Brookings Institute fellow Singer (Children at War) believes that "we resist trying to research and understand change" in the making of war. Robotics promises to be the most comprehensive instrument of change in war since the introduction of gunpowder. Beginning with a brief and useful survey of robotics, Singer discusses its military applications during WWII, the arming and autonomy of robots at the turn of the century, and the broad influence of robotics on near-future battlefields. How, for example, can rules of engagement for unmanned autonomous machines be created and enforced? Can an artificial intelligence commit a war crime? Arguably more significant is Singer's provocative case that war itself will be redefined as technology creates increasing physical and emotional distance from combat. As robotics diminishes war's risks the technology diminishes as well the higher purposes traditionally used to justify it. Might that reduce humanity's propensity for war making? Or will robotics make war less humane by making it less human? Singer has more questions than answers-but it is difficult to challenge his concluding admonition to question and study the technologies of military robotics-while the chance remains. (Jan. 26)Copyright © Reed Business Information, a division of Reed Elsevier Inc. All rights reserved.
In his latest work, Wired for War, Singer confesses his passion for science fiction as he introduces us to a glimpse of things to come-the new technologies that will shape wars of the future. His new book addresses some ominous and little-discussed questions about the military, technology, and machinery.
. . . Full of vignettes on the use of robotics, first-person interviews with end-users, what has occurred in the robotics industry in its support of the nation, and what is "coming soon." Some of the new ideas are just downright mind-blowing . . .
Wired for War is a sprawling, eye-opening, important look at an evolving technology that promises to change the future in profound ways. Read it. Be prepared.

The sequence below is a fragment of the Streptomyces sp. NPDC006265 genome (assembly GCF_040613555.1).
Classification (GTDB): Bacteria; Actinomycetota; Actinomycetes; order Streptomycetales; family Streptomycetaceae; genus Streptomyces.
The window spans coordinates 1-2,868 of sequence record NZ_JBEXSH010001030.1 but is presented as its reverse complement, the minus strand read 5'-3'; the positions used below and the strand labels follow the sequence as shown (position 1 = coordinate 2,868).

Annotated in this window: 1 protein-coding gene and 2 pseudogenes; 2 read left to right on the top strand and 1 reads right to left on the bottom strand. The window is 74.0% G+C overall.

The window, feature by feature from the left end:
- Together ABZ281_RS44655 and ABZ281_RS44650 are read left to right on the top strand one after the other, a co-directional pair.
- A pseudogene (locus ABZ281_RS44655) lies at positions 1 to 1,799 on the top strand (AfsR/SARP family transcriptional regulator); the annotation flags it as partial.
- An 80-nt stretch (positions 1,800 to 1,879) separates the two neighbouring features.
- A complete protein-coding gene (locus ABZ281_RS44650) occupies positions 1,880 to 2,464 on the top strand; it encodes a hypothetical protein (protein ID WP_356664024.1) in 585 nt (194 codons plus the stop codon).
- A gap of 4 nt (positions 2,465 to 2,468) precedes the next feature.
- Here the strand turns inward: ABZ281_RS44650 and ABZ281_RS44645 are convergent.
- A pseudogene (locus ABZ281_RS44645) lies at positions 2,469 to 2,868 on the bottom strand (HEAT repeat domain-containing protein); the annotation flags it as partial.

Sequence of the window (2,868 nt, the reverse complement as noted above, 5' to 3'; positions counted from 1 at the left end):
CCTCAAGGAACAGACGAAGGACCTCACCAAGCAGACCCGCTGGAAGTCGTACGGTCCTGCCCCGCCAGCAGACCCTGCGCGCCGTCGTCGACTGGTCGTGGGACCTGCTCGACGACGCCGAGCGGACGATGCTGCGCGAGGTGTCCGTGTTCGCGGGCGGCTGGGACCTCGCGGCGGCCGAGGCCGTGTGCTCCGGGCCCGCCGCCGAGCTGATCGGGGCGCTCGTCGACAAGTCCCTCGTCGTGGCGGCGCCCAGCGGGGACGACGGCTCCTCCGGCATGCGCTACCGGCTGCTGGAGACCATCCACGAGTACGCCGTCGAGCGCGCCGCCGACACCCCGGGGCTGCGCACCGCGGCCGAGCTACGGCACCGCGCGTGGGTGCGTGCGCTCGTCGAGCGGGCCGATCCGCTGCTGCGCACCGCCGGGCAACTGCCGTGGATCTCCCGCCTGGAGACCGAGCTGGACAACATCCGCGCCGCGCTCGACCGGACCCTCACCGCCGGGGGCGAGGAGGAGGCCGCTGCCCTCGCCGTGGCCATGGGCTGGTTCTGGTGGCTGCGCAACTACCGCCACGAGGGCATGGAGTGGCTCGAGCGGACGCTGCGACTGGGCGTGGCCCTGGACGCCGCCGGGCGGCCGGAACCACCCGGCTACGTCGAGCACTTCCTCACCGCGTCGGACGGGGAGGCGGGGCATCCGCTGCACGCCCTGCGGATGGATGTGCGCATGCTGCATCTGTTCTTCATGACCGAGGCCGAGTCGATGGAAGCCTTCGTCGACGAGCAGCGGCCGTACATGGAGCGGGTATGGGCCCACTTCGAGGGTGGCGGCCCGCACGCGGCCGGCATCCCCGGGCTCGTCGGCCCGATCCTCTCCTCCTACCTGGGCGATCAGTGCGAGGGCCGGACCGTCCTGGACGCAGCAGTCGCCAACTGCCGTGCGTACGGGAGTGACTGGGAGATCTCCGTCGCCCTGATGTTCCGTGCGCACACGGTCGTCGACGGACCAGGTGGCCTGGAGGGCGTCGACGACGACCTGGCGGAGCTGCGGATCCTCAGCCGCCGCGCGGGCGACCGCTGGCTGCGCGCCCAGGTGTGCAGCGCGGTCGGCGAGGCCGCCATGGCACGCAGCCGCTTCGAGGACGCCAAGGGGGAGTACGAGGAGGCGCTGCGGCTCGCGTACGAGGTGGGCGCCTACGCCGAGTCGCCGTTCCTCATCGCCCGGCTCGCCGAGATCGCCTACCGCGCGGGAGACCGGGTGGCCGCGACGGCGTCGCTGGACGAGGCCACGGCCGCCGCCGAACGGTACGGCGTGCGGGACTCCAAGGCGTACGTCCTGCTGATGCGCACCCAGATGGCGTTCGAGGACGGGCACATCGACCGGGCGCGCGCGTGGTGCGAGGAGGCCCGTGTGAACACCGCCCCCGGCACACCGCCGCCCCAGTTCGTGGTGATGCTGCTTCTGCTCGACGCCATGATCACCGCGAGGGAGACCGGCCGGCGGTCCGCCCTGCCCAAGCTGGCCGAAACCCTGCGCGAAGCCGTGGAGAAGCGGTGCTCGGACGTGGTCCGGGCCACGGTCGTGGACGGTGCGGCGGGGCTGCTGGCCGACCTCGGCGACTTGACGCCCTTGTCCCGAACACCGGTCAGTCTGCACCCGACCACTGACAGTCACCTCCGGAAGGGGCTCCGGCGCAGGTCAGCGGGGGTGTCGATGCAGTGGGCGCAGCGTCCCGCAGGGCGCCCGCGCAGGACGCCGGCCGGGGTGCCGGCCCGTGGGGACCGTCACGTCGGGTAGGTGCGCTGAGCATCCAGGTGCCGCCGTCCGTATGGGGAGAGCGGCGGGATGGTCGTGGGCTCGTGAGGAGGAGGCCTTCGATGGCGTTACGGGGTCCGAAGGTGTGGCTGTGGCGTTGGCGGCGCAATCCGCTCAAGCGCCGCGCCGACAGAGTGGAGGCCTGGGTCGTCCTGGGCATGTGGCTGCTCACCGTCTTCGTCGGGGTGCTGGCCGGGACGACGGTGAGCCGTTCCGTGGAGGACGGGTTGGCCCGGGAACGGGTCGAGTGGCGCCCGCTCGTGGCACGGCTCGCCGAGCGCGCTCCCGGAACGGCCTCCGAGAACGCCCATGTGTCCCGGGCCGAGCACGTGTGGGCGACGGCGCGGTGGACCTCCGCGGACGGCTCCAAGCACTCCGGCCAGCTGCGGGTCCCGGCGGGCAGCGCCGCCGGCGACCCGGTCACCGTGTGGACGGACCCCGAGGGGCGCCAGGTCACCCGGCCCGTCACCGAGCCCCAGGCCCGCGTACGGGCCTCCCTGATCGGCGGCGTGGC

Battlefield robotics is transforming modern war and saving American lives, according to this enthusiastic account. Brookings Institution senior fellow Singer (Children at War, 2005, etc) begins with a history of the crude, radio-controlled unmanned vehicles and planes of World Wars I and II. Technology made quantum advances over the following decades, but resistance from military leaders hobbled development. Leading the opposition were U.S. Air Force generals, who took for granted that any respectable warplane had a pilot. By the '80s the logjam had broken, and the 1991 Gulf War saw the much-publicized use of "smart bombs" as well as unmanned drones buzzing over Iraqi positions to transmit their observations. America's 21st-century wars feature ingenious battlefield robots that peer around corners, search for the enemy in dangerous caves and inspect roadside bombs while their operators remain at a safe distance. Overhead, vastly improved drones search for suspicious activity and occasionally rain down destruction. The indefatigable author crisscrossed the country, interviewing engineers, soldiers, politicians and generals to deliver a vivid picture of the current controversies and dazzling possibilities of war in the digital age. As recent headlines on civilian deaths from American air attacks in Afghanistan reveal, many kinks remain to be ironed out. Tempering the optimism of the introductory chapters, Singer devotes much of his text to the flaws of these new devices and steep learning curve involved in employing them. He also reminds readers that even the most backward enemies possess a surprising ability to adapt. He points out what every thoughtful reader knows: Confronted bydevastating, high-tech American technology, Iraqi insurgents haven't scurried into oblivion, and the Taliban in Afghanistan are not retreating but advancing. An engrossing picture of a new class of weapon that may revolutionize future wars but has not greatly daunted our current opponents.